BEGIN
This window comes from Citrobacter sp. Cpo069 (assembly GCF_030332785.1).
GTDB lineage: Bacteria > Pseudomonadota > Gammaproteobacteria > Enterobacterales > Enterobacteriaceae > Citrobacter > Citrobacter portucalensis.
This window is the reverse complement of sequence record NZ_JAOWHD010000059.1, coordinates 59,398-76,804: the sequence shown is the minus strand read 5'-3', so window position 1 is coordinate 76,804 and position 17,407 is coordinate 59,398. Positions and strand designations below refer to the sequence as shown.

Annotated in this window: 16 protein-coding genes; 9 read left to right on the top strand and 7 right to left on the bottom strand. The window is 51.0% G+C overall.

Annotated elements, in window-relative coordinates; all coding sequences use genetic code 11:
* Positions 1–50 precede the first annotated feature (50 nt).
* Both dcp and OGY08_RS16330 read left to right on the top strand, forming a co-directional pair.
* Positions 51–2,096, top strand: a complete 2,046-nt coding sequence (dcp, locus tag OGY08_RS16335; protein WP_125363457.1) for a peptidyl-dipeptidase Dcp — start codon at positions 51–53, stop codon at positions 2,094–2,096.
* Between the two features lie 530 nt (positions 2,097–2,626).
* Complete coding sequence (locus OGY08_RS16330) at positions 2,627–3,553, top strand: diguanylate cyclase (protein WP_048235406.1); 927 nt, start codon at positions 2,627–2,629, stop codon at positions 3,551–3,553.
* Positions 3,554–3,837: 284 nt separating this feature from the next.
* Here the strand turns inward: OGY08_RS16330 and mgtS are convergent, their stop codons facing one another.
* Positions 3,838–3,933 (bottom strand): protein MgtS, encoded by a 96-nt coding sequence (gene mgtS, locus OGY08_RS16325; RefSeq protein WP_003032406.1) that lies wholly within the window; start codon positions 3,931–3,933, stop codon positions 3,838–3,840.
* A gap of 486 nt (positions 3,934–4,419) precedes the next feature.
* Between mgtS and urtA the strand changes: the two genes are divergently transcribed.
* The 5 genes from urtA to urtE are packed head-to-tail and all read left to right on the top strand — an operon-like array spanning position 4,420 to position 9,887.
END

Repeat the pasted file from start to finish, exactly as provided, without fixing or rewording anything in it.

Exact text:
This window comes from Citrobacter sp. Cpo069 (assembly GCF_030332785.1).
GTDB lineage: Bacteria > Pseudomonadota > Gammaproteobacteria > Enterobacterales > Enterobacteriaceae > Citrobacter > Citrobacter portucalensis.
This window is the reverse complement of sequence record NZ_JAOWHD010000059.1, coordinates 59,398-76,804: the sequence shown is the minus strand read 5'-3', so window position 1 is coordinate 76,804 and position 17,407 is coordinate 59,398. Positions and strand designations below refer to the sequence as shown.

Annotated in this window: 16 protein-coding genes; 9 read left to right on the top strand and 7 right to left on the bottom strand. The window is 51.0% G+C overall.

Annotated elements, in window-relative coordinates; all coding sequences use genetic code 11:
* Positions 1–50 precede the first annotated feature (50 nt).
* Both dcp and OGY08_RS16330 read left to right on the top strand, forming a co-directional pair.
* Positions 51–2,096, top strand: a complete 2,046-nt coding sequence (dcp, locus tag OGY08_RS16335; protein WP_125363457.1) for a peptidyl-dipeptidase Dcp — start codon at positions 51–53, stop codon at positions 2,094–2,096.
* Between the two features lie 530 nt (positions 2,097–2,626).
* Complete coding sequence (locus OGY08_RS16330) at positions 2,627–3,553, top strand: diguanylate cyclase (protein WP_048235406.1); 927 nt, start codon at positions 2,627–2,629, stop codon at positions 3,551–3,553.
* Positions 3,554–3,837: 284 nt separating this feature from the next.
* Here the strand turns inward: OGY08_RS16330 and mgtS are convergent, their stop codons facing one another.
* Positions 3,838–3,933 (bottom strand): protein MgtS, encoded by a 96-nt coding sequence (gene mgtS, locus OGY08_RS16325; RefSeq protein WP_003032406.1) that lies wholly within the window; start codon positions 3,931–3,933, stop codon positions 3,838–3,840.
* A gap of 486 nt (positions 3,934–4,419) precedes the next feature.
* Between mgtS and urtA the strand changes: the two genes are divergently transcribed.
* The 5 genes from urtA to urtE are packed head-to-tail and all read left to right on the top strand — an operon-like array spanning position 4,420 to position 9,887.